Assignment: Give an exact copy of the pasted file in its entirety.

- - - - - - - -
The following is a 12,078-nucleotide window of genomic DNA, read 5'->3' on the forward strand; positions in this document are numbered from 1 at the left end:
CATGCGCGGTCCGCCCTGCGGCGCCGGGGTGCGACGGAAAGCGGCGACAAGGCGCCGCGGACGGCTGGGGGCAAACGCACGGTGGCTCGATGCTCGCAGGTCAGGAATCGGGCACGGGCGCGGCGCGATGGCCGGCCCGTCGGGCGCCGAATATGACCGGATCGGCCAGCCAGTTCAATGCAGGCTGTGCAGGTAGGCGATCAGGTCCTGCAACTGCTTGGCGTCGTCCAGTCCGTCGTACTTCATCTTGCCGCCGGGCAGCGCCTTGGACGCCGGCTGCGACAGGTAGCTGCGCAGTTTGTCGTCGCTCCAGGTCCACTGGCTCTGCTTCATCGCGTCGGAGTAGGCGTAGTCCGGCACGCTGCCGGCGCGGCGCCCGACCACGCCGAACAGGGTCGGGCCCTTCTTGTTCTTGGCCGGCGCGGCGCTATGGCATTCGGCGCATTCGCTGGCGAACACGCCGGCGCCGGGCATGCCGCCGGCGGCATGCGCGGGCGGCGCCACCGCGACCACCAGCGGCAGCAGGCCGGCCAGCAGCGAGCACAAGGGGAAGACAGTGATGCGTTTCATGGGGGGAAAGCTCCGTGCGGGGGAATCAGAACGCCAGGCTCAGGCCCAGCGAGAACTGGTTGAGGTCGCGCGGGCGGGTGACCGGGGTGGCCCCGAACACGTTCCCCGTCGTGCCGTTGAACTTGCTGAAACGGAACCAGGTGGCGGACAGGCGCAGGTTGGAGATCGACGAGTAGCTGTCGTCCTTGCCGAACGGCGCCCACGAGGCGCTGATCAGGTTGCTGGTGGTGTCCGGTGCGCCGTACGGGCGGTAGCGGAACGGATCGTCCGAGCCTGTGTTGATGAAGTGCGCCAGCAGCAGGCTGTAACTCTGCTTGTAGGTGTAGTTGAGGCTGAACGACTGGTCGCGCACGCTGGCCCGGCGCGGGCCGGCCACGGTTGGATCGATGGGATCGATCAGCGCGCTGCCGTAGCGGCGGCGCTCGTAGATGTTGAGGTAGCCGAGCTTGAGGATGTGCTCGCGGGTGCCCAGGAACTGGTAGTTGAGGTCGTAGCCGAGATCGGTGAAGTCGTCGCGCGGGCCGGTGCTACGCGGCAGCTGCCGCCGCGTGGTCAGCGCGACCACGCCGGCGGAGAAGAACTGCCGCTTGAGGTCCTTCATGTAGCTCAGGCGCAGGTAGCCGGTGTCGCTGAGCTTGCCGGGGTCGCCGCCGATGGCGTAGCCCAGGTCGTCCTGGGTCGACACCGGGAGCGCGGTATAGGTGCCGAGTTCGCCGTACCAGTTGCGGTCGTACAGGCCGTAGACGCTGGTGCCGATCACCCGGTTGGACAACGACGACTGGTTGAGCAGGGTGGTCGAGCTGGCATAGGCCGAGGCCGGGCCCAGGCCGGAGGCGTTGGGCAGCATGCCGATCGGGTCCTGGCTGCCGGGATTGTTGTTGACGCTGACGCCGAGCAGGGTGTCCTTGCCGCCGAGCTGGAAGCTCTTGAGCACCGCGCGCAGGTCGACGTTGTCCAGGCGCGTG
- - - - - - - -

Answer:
The following is a 12,078-nucleotide window of genomic DNA, read 5'->3' on the forward strand; positions in this document are numbered from 1 at the left end:
CATGCGCGGTCCGCCCTGCGGCGCCGGGGTGCGACGGAAAGCGGCGACAAGGCGCCGCGGACGGCTGGGGGCAAACGCACGGTGGCTCGATGCTCGCAGGTCAGGAATCGGGCACGGGCGCGGCGCGATGGCCGGCCCGTCGGGCGCCGAATATGACCGGATCGGCCAGCCAGTTCAATGCAGGCTGTGCAGGTAGGCGATCAGGTCCTGCAACTGCTTGGCGTCGTCCAGTCCGTCGTACTTCATCTTGCCGCCGGGCAGCGCCTTGGACGCCGGCTGCGACAGGTAGCTGCGCAGTTTGTCGTCGCTCCAGGTCCACTGGCTCTGCTTCATCGCGTCGGAGTAGGCGTAGTCCGGCACGCTGCCGGCGCGGCGCCCGACCACGCCGAACAGGGTCGGGCCCTTCTTGTTCTTGGCCGGCGCGGCGCTATGGCATTCGGCGCATTCGCTGGCGAACACGCCGGCGCCGGGCATGCCGCCGGCGGCATGCGCGGGCGGCGCCACCGCGACCACCAGCGGCAGCAGGCCGGCCAGCAGCGAGCACAAGGGGAAGACAGTGATGCGTTTCATGGGGGGAAAGCTCCGTGCGGGGGAATCAGAACGCCAGGCTCAGGCCCAGCGAGAACTGGTTGAGGTCGCGCGGGCGGGTGACCGGGGTGGCCCCGAACACGTTCCCCGTCGTGCCGTTGAACTTGCTGAAACGGAACCAGGTGGCGGACAGGCGCAGGTTGGAGATCGACGAGTAGCTGTCGTCCTTGCCGAACGGCGCCCACGAGGCGCTGATCAGGTTGCTGGTGGTGTCCGGTGCGCCGTACGGGCGGTAGCGGAACGGATCGTCCGAGCCTGTGTTGATGAAGTGCGCCAGCAGCAGGCTGTAACTCTGCTTGTAGGTGTAGTTGAGGCTGAACGACTGGTCGCGCACGCTGGCCCGGCGCGGGCCGGCCACGGTTGGATCGATGGGATCGATCAGCGCGCTGCCGTAGCGGCGGCGCTCGTAGATGTTGAGGTAGCCGAGCTTGAGGATGTGCTCGCGGGTGCCCAGGAACTGGTAGTTGAGGTCGTAGCCGAGATCGGTGAAGTCGTCGCGCGGGCCGGTGCTACGCGGCAGCTGCCGCCGCGTGGTCAGCGCGACCACGCCGGCGGAGAAGAACTGCCGCTTGAGGTCCTTCATGTAGCTCAGGCGCAGGTAGCCGGTGTCGCTGAGCTTGCCGGGGTCGCCGCCGATGGCGTAGCCCAGGTCGTCCTGGGTCGACACCGGGAGCGCGGTATAGGTGCCGAGTTCGCCGTACCAGTTGCGGTCGTACAGGCCGTAGACGCTGGTGCCGATCACCCGGTTGGACAACGACGACTGGTTGAGCAGGGTGGTCGAGCTGGCATAGGCCGAGGCCGGGCCCAGGCCGGAGGCGTTGGGCAGCATGCCGATCGGGTCCTGGCTGCCGGGATTGTTGTTGACGCTGACGCCGAGCAGGGTGTCCTTGCCGCCGAGCTGGAAGCTCTTGAGCACCGCGCGCAGGTCGACGTTGTCCAGGCGCGTG